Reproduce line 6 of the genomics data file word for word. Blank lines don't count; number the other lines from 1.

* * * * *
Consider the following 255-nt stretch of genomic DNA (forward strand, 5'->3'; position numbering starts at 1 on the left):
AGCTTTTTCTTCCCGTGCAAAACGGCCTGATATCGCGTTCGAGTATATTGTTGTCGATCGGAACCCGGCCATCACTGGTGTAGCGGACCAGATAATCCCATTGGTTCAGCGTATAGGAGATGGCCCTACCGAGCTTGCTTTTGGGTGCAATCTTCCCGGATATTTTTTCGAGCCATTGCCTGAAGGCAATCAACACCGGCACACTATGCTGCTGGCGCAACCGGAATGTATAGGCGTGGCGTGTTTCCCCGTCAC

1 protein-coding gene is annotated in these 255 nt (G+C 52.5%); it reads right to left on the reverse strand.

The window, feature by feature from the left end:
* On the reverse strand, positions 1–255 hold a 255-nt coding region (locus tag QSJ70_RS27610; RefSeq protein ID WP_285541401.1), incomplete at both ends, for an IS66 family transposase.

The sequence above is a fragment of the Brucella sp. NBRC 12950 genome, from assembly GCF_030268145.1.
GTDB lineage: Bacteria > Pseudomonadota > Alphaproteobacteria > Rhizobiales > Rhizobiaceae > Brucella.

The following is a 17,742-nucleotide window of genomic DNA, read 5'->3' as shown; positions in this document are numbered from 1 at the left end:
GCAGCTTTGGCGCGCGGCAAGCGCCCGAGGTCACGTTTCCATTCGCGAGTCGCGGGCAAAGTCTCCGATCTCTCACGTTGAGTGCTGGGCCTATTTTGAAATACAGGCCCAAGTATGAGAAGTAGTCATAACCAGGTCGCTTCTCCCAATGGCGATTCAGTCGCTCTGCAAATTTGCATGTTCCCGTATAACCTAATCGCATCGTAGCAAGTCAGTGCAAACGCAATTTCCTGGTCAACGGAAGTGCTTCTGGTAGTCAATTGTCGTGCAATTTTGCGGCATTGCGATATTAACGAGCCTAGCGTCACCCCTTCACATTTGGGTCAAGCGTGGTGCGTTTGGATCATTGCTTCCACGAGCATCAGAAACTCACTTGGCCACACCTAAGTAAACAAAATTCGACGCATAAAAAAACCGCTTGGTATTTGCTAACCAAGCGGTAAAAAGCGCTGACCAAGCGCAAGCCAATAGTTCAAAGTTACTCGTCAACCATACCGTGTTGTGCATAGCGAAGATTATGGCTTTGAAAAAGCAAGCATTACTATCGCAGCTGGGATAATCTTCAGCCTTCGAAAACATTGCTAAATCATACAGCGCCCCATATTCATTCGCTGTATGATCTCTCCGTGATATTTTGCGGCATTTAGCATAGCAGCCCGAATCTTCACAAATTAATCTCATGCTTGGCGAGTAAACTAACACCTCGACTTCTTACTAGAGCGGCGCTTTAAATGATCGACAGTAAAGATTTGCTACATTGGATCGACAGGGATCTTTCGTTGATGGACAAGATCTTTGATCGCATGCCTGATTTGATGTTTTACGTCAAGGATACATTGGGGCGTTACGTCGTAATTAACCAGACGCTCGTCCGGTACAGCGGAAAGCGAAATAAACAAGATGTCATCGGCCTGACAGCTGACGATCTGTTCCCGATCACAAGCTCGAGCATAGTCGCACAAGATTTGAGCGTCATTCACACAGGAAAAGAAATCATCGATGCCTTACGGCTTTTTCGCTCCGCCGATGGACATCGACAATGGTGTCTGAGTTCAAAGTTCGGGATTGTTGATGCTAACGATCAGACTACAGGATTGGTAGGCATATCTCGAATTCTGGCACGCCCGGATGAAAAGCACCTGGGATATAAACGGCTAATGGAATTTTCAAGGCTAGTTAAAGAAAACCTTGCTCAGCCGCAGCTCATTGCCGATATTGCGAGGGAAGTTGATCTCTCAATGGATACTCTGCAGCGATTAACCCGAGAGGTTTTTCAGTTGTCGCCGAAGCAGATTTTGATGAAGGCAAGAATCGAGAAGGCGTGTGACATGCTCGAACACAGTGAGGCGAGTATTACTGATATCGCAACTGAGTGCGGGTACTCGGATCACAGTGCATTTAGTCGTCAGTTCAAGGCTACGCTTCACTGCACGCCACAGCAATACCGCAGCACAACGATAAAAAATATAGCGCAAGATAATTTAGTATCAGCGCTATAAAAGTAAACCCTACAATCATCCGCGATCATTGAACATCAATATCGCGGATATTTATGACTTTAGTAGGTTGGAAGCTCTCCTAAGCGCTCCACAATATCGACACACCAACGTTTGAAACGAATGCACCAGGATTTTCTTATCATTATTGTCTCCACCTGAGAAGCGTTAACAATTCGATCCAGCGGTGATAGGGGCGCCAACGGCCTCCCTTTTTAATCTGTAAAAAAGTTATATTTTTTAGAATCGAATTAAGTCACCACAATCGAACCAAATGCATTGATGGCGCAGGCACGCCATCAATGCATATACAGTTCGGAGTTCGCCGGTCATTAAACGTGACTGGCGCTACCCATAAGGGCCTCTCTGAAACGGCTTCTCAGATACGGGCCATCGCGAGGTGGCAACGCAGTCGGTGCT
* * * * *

The sequence above is a fragment of the Brucella sp. NBRC 12950 genome, from assembly GCF_030268145.1.